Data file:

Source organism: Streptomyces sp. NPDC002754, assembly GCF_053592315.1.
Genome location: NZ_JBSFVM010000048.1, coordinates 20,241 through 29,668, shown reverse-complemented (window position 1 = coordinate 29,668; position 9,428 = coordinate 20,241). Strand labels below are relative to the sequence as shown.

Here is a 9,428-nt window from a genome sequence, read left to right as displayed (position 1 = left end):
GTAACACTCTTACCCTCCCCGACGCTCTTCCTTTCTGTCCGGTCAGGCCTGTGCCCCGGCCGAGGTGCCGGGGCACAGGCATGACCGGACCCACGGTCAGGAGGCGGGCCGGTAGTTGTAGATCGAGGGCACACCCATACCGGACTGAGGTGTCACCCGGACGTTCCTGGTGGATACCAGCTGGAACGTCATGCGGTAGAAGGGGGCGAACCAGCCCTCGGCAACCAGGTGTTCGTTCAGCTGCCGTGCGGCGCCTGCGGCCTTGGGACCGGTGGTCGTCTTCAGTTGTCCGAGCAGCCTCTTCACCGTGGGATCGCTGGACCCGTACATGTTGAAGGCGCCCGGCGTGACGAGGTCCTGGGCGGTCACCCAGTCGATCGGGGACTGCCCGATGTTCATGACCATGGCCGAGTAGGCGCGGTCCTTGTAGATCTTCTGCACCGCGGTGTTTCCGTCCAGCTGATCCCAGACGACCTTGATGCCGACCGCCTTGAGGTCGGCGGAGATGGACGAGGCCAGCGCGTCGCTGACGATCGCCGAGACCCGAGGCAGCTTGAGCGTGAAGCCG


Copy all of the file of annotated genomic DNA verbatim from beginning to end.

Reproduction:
Source organism: Streptomyces sp. NPDC002754, assembly GCF_053592315.1.
Genome location: NZ_JBSFVM010000048.1, coordinates 20,241 through 29,668, shown reverse-complemented (window position 1 = coordinate 29,668; position 9,428 = coordinate 20,241). Strand labels below are relative to the sequence as shown.

Here is a 9,428-nt window from a genome sequence, read left to right as displayed (position 1 = left end):
GTAACACTCTTACCCTCCCCGACGCTCTTCCTTTCTGTCCGGTCAGGCCTGTGCCCCGGCCGAGGTGCCGGGGCACAGGCATGACCGGACCCACGGTCAGGAGGCGGGCCGGTAGTTGTAGATCGAGGGCACACCCATACCGGACTGAGGTGTCACCCGGACGTTCCTGGTGGATACCAGCTGGAACGTCATGCGGTAGAAGGGGGCGAACCAGCCCTCGGCAACCAGGTGTTCGTTCAGCTGCCGTGCGGCGCCTGCGGCCTTGGGACCGGTGGTCGTCTTCAGTTGTCCGAGCAGCCTCTTCACCGTGGGATCGCTGGACCCGTACATGTTGAAGGCGCCCGGCGTGACGAGGTCCTGGGCGGTCACCCAGTCGATCGGGGACTGCCCGATGTTCATGACCATGGCCGAGTAGGCGCGGTCCTTGTAGATCTTCTGCACCGCGGTGTTTCCGTCCAGCTGATCCCAGACGACCTTGATGCCGACCGCCTTGAGGTCGGCGGAGATGGACGAGGCCAGCGCGTCGCTGACGATCGCCGAGACCCGAGGCAGCTTGAGCGTGAAGCCG